Movie review: ‘Kings of Pastry’
The judge looks somber, even severe. “Each product,” he says with great solemnity, “is a moral dilemma.” Is he talking about matters of life and death, about issues that divide nations and citizens alike? No, he is talking about desserts. French desserts. Welcome to the alluring, irresistible world of “Kings of Pastry.”
The French, no one needs to be told, take food and food preparation with extreme seriousness. “There are no ‘all-you-can eat’ places in France,” one chef sniffs in this excellent Chris Hegedus and D.A. Pennebaker documentary. “The idea is to eat small amounts of the best food.”
Hegedus and Pennebaker often make docs, like 1993’s “The War Room” about Bill Clinton’s presidential campaign, that feature involved, passionate individuals. But the pastry chefs in their latest work take a back seat to no one in terms of focus and concentration.
The occasion for all this intensity is France’s system of competitions to pick the best artisans in any number of areas, including pastry. The winners, who wear jaunty tricolored collars that are so sacrosanct that imposters can be sent to prison, are designated as Les Meilleurs Ouvriers de France (the best craftsmen in France), know collectively as MOFs.
The competition for the pastry MOF takes place once every four years over three super-intense days. It’s a merciless, nerve-wracking event that is an exam as well as a competition: Because the notion is to find people who uphold the standards of the profession, the judges select more than one winner.
Hegedus and Pennebaker wrangled access to the 2007 MOF finals, held in Lyon. The story picks up at the point where the 70 initial contestants have been whittled down to 16 finalists, with the filmmakers concentrating on three.
First among equals, in part because he has the wrinkle of being a Frenchman transplanted to Chicago as co-founder of that city’s French Pastry School, is Jacquy Pfeiffer, who takes things so seriously he has frequent nightmares about the competition. Like the others, Pfeiffer spends time trying to out-think the judges. Because they have to taste 16 wedding cakes, he will make his light and refreshing to stand out: “something heavy with chocolate,” he concludes, “is suicide.”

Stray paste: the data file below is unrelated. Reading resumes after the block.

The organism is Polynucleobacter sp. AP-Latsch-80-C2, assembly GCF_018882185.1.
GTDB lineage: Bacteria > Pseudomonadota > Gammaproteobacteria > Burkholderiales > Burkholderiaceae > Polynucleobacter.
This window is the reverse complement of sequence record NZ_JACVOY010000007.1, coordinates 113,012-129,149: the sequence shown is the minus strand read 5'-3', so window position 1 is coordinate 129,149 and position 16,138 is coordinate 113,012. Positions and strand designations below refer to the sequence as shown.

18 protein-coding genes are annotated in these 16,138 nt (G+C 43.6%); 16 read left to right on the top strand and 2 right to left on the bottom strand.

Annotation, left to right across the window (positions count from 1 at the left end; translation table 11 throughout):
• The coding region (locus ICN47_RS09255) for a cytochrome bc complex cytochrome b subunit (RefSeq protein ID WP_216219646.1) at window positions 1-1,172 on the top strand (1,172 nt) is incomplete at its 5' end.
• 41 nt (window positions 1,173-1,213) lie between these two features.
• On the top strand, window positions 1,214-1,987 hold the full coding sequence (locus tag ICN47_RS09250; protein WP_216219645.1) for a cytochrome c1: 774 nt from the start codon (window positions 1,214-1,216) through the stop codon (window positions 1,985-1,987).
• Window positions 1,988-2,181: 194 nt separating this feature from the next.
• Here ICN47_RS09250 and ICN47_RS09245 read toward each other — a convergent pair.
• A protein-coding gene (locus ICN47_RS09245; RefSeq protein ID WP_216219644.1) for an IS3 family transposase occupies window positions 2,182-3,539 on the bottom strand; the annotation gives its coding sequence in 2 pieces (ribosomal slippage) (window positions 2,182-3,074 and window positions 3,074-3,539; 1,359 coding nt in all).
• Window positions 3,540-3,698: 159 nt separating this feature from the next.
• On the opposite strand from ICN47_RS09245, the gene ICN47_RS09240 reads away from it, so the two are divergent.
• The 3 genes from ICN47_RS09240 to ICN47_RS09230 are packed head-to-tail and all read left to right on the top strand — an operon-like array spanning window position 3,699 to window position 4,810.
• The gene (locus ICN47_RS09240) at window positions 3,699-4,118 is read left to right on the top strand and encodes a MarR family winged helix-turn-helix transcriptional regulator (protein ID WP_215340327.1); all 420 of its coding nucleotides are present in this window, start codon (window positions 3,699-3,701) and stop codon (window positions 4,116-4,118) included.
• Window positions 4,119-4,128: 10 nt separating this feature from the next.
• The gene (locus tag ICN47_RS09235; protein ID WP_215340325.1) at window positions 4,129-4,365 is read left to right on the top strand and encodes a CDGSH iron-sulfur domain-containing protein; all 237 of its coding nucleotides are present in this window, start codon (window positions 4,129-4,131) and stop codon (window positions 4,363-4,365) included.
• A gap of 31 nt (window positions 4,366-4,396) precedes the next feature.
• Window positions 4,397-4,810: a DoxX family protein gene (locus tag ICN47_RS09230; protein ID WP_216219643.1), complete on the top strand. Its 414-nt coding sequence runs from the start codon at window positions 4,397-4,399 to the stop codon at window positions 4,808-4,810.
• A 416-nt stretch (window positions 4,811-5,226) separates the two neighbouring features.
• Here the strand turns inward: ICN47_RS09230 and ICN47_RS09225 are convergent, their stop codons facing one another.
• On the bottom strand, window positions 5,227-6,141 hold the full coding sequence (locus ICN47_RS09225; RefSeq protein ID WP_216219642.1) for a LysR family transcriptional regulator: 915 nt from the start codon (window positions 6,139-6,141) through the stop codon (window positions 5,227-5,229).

The two competitors who live in France also consider becoming an MOF to be the dream of a lifetime. Philippe Rigollot, who works for the celebrated Maison Pic, comes off as cool and collected, while Regis Lazard is more easygoing, though he is still feeling the effects of a horrible blunder four years earlier: he dropped the sugar sculpture that is part of the competition and it shattered.
Roughly the first half of “Kings of Pastry” shows the men engaged in weeks and even months of in-depth preparation and practice. Part of the competition is the construction of unimaginably elaborate showpieces that do wonders with blown sugar. Everything these men make — no women have ever competed for the pastry MOF — looks so mouth-watering that no one should dare watch this film on even a half-empty stomach.
The second half of the film centers on the competition itself, which involves not only doing things well but doing them fast and with a minimum of waste. And, as everyone admits, luck is also involved. “It’s like the Olympics,” one of the chefs says. “You have to be good on that day.”
Perhaps the most unexpected and intriguing aspect of the MOF event is the relationship between the judges and the competitors. Though the judges, all past MOF winners, watch the contestants like hawks, there is enormous camaraderie between the two groups, a sense that the judges are eager to add deserving candidates to their ranks. By the end, both groups have tears in their eyes, and you don’t often see that, not even in the Olympics.